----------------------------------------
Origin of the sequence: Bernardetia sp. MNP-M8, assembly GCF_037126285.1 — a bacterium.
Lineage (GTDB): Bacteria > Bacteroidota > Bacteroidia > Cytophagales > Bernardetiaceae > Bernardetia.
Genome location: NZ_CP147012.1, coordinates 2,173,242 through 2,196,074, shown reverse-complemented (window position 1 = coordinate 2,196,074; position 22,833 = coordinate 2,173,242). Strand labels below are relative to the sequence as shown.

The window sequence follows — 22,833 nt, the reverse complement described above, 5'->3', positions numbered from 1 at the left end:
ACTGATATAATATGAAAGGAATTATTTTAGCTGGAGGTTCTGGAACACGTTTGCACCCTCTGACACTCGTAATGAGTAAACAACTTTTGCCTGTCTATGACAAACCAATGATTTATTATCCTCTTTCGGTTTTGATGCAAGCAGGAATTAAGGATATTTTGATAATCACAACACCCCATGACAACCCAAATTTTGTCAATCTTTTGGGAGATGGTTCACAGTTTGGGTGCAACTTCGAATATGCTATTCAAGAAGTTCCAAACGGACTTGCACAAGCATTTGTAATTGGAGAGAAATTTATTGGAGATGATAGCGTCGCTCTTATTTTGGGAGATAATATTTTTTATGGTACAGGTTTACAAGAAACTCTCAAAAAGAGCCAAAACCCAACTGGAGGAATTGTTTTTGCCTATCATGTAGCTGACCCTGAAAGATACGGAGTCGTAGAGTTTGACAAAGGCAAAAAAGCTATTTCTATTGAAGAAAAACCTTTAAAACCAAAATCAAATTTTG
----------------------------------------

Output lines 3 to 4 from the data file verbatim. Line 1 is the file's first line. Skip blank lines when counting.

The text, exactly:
Genome location: NZ_CP147012.1, coordinates 2,173,242 through 2,196,074, shown reverse-complemented (window position 1 = coordinate 2,196,074; position 22,833 = coordinate 2,173,242). Strand labels below are relative to the sequence as shown.

The window sequence follows — 22,833 nt, the reverse complement described above, 5'->3', positions numbered from 1 at the left end: